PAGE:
Vendors bemoan flood waters in capital city

─ call on City Council to address issue

Guyana is experiencing another season of heavy and consistent rainfall. On Friday, DPI took a stroll through the nation’s capital where streets in various communities were filled with water as surrounding drains overflowed.

Vendors, particularly at the Bourda Market, bemoaned the state of the area and highlighted how the rising flood water is affecting their businesses.

Manasseh Primo

“The weather situation as you can see is very bad. We got many stall holders not coming, many stalls not opening [so] it affecting us a lot,” one vendor Mannaseh Primo said.

Vegetable vendor, Jennifer Roberts, explained that the overflowing and clogged drains in the market have made selling for her extremely uncomfortable.

“This water hay now when this water raise up it hambug we because it get into the stand and when it get into the stand yuh gah geh thing to put ya things high because you can’t get yuh thing low because yuh gon geh people sick, you can’t sell people them things in soak water, yuh gah put yuh things up high,” she said.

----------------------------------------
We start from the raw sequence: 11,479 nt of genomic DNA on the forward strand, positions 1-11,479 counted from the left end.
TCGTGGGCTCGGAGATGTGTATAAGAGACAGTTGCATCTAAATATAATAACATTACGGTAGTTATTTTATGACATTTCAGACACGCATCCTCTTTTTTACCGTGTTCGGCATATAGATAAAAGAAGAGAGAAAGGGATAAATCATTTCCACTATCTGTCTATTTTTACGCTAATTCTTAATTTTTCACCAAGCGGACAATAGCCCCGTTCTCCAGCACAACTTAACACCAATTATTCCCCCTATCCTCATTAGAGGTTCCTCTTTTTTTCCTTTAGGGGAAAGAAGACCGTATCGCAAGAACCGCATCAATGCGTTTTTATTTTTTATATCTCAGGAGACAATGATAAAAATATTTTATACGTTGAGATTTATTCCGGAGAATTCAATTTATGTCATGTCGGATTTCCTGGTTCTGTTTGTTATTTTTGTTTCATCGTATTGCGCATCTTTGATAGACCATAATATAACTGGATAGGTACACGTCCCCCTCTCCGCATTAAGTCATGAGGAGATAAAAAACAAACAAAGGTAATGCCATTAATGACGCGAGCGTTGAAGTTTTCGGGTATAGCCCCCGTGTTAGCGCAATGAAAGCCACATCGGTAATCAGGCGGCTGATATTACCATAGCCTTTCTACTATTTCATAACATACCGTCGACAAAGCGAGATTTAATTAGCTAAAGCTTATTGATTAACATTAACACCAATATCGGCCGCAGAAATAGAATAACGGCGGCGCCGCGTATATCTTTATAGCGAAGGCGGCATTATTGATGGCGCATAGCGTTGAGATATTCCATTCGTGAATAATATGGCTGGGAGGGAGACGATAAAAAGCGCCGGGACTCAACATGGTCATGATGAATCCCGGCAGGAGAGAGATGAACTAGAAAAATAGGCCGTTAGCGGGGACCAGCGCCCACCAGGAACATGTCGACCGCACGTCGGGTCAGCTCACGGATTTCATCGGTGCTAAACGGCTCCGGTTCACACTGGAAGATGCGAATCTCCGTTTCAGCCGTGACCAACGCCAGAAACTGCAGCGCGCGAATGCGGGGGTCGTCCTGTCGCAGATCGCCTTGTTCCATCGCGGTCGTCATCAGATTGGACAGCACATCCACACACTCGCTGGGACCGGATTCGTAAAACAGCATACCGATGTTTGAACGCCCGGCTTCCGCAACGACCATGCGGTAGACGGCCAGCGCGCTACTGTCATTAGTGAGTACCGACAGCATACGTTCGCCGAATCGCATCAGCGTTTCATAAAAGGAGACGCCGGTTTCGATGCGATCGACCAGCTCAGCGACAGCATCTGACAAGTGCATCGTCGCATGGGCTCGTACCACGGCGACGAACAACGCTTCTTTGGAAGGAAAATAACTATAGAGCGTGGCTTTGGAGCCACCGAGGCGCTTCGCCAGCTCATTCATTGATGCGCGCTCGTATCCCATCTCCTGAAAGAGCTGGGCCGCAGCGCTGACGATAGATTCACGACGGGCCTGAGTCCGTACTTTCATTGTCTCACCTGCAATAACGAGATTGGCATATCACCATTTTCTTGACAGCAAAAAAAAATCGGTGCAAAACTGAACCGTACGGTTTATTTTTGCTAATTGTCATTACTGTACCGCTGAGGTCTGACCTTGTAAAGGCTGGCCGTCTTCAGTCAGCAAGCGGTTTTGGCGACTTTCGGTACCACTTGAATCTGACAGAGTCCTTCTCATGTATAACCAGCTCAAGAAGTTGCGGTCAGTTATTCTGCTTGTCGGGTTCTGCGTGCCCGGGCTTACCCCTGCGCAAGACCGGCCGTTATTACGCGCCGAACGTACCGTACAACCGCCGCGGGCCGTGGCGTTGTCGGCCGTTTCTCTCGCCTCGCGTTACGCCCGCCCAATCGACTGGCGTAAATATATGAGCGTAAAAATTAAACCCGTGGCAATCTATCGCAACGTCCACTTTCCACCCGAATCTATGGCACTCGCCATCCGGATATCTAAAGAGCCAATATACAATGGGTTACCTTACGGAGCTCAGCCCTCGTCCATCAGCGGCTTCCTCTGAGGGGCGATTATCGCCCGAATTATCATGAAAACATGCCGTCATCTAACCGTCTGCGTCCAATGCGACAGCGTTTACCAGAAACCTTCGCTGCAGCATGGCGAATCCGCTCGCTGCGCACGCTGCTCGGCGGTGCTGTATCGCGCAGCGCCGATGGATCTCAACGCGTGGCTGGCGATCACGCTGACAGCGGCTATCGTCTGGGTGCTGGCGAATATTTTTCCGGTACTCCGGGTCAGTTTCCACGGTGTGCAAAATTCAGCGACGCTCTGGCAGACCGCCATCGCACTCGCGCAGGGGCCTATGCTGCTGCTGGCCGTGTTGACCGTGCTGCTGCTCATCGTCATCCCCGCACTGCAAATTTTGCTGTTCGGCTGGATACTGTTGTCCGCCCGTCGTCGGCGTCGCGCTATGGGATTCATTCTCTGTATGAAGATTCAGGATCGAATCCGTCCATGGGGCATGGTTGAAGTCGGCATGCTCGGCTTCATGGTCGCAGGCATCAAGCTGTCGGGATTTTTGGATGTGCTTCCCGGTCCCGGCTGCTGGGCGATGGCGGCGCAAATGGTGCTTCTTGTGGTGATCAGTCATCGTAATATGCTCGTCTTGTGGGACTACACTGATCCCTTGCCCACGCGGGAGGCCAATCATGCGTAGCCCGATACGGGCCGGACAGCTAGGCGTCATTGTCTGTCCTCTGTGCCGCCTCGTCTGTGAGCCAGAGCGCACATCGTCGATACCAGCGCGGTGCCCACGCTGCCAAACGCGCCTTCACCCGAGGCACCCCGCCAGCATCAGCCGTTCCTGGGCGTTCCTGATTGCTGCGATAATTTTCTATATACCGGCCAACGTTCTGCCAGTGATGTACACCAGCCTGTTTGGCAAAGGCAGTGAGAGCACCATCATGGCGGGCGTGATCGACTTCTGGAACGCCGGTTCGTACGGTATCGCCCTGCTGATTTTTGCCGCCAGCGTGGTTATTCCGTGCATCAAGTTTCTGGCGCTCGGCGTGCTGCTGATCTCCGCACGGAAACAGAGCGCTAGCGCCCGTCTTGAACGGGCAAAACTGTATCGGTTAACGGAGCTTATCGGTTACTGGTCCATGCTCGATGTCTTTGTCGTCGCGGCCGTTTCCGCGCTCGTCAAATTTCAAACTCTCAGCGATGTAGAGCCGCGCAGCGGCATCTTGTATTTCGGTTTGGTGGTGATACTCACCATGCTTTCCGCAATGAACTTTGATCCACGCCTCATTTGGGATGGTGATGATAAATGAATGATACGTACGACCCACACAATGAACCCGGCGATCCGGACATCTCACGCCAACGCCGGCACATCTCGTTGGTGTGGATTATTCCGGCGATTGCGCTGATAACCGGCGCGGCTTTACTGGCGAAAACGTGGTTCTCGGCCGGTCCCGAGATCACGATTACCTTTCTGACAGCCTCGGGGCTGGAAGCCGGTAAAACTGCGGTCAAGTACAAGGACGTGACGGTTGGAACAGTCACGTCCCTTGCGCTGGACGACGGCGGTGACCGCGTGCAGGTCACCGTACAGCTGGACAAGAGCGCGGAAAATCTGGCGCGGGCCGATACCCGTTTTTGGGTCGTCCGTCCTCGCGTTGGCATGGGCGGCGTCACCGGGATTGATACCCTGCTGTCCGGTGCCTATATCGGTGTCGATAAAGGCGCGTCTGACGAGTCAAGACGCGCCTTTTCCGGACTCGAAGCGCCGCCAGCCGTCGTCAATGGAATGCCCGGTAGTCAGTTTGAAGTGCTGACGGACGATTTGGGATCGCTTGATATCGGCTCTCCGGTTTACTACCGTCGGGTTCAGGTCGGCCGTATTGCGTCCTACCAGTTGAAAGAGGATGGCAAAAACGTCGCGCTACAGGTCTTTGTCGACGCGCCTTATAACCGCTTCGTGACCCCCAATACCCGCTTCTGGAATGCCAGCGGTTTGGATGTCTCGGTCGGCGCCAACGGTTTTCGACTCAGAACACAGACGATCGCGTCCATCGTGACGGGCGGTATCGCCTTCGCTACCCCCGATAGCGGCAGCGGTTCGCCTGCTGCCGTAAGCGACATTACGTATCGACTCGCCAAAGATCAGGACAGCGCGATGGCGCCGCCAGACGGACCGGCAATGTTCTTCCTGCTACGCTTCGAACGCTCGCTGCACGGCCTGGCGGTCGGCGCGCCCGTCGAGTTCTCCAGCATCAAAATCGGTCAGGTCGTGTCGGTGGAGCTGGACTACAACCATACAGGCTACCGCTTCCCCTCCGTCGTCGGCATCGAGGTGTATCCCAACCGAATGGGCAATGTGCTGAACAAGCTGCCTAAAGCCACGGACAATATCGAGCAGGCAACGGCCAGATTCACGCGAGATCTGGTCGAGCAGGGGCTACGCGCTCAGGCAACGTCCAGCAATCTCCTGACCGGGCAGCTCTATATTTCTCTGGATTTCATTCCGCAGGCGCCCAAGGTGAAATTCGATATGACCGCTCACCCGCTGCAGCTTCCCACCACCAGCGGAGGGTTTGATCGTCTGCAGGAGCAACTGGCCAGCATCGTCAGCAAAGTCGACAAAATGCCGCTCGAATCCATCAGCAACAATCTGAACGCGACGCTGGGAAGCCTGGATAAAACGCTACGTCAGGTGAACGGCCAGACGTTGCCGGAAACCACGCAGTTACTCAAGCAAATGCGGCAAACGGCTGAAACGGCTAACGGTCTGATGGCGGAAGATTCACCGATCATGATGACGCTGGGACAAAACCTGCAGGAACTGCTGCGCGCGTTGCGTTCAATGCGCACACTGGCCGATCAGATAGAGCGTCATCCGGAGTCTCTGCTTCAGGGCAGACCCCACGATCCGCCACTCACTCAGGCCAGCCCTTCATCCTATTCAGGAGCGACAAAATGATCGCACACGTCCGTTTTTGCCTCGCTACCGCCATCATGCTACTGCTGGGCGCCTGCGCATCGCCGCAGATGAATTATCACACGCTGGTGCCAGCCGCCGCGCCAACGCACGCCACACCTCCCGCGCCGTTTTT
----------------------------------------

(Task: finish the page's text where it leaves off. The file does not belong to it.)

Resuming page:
Jennifer Roberts

As a result, vendors pleaded with the Mayor and City Council, and their subsidiary organisations, to clear the drains and ensure that the water can freely flow and to ease the excess water left stagnant in the marketplace.

“The council or whoever should clear [where] the stoppage [so] that we could get to do our business, to get along and get ahead. The market is full, all over is full so we can’t get to do anything for the day,” said herbal vendor Samantha Smith.

Further, vendors lamented the poor sanitary situation in the marketplace, where there are no washroom facilities available, since the market had to be closed due to the flooding in and around the structure that houses hundreds of stalls.

Monica Mitchell

Vegetable vendor, Monica Mitchell, highlighted that they are also not being allowed access to the nearby washroom facilities located at the city constabulary.

“Right now, we ain’t got no washroom facilities. And they close off the market due to the flood…So, if you want to urinate, you want to do anything, there is no facility to use, and you got the constabulary right there. You go there they don’t want you to use it. The sanitation workers got something at the back deh they don’t want you to use it,” she explained.

Minister of Agriculture Hon. Zulfikar Mustapha, who has direct oversight of the National Drainage and Irrigation Authority (NDIA), conducted a brief inspection of several pumps across the capital city, to ensure the equipment under their purview were fully functional.